In the meantime, this book caught me in a time when writing as a profession is at a low, when everything is at a low. I’ve spent years in this profession and it is just not clicking right now. And a lot of that is the human component that’s missing here. I’m trying to be successful by myself (not by choice) and that’s impossible.
I’m knocking on doors, looking for exits and entries…and I hear voices all around me, but I don’t see anyone.
And that’s so weird for me. One of the things I’ve had to learn to do with having narcissistic parents was be my own advocate. Seeking and obtaining help and support, I’ve become an expert.
I’m a fucking scrapper. But this is just not one of those times.
This is a sentiment I’m pretty sure I repeated in my Patreon, but I feel very close to everything I want and need, but yet at the same time, very far away (that’s also a theme that’s repeated in my annual reading from Stacey, funny enough!).
That book reminded me of a time (which I must have taken for granted) when I was seen and valued
(and also of when I wasn’t seen and valued by a terribly racist manager), of when I felt like what I did mattered — even if it was data collection and analysis. I was a part of something much bigger than myself. I was able to advocate for kids in the child welfare system, to help researchers affect state and national policy.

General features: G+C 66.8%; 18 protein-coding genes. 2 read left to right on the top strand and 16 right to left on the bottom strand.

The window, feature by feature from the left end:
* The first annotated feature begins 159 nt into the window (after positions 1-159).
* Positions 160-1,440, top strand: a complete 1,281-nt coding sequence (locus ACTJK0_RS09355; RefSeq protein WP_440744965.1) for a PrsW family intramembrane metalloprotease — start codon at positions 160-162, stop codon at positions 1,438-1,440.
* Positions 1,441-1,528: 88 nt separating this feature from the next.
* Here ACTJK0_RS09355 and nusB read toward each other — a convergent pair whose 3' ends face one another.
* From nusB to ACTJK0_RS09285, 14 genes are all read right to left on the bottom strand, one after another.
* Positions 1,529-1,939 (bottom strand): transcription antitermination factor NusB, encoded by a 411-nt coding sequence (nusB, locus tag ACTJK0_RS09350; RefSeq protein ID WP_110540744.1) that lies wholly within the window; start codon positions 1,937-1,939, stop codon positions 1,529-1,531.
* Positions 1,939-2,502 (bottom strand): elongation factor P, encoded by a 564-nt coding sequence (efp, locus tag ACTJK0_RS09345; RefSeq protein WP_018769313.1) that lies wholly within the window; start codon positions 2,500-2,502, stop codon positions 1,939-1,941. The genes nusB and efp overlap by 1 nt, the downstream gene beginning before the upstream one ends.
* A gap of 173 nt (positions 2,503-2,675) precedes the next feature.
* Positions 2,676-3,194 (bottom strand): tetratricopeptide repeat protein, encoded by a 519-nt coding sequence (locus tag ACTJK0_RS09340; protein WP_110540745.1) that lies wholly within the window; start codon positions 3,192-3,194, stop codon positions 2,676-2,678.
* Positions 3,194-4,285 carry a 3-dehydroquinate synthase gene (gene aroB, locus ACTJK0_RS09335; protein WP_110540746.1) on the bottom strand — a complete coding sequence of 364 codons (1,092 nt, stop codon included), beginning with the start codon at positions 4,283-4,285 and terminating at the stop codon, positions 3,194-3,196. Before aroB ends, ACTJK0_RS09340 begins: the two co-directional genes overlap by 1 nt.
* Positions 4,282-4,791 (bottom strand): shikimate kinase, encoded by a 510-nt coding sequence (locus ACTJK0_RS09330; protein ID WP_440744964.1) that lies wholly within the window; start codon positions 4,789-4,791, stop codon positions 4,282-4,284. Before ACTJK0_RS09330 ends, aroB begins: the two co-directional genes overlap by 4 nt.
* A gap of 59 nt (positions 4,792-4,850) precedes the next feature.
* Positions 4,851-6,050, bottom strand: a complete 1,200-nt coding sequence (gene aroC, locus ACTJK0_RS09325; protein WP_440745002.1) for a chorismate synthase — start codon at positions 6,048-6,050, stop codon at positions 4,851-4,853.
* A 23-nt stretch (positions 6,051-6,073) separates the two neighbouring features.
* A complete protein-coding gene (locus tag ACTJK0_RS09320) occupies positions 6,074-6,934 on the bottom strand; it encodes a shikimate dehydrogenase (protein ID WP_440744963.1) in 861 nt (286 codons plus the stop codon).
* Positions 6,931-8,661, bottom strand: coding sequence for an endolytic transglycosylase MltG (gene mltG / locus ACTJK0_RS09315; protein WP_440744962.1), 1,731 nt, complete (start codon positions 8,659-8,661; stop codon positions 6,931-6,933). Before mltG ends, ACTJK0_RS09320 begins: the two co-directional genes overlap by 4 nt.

What I do now is intermittent and on a smaller scale. I’m still helping people help others, but it’s not necessarily making my heart go pitter patter. The stuff that makes my heart beat faster isn’t apparently what I should be doing full-time.
And hey — very few of us get that beautiful Venn diagram of a perfect circle of doing what we love for pay. I’m OK with that.
I had been so concerned about being really numbed out from what I gone through as a teenager (it’s still a bit of a concern — is it extreme resilience or extreme numbing?), I wasn’t expecting to get teary about my career trajectory.
Again — I don’t think this was some clarion call to go back into the mental health industry as a mental health professional, even though I know I would be really fucking good at it, just like I know I would have been a fucking great lawyer (another profession that I wanted to pursue when I was a tweener).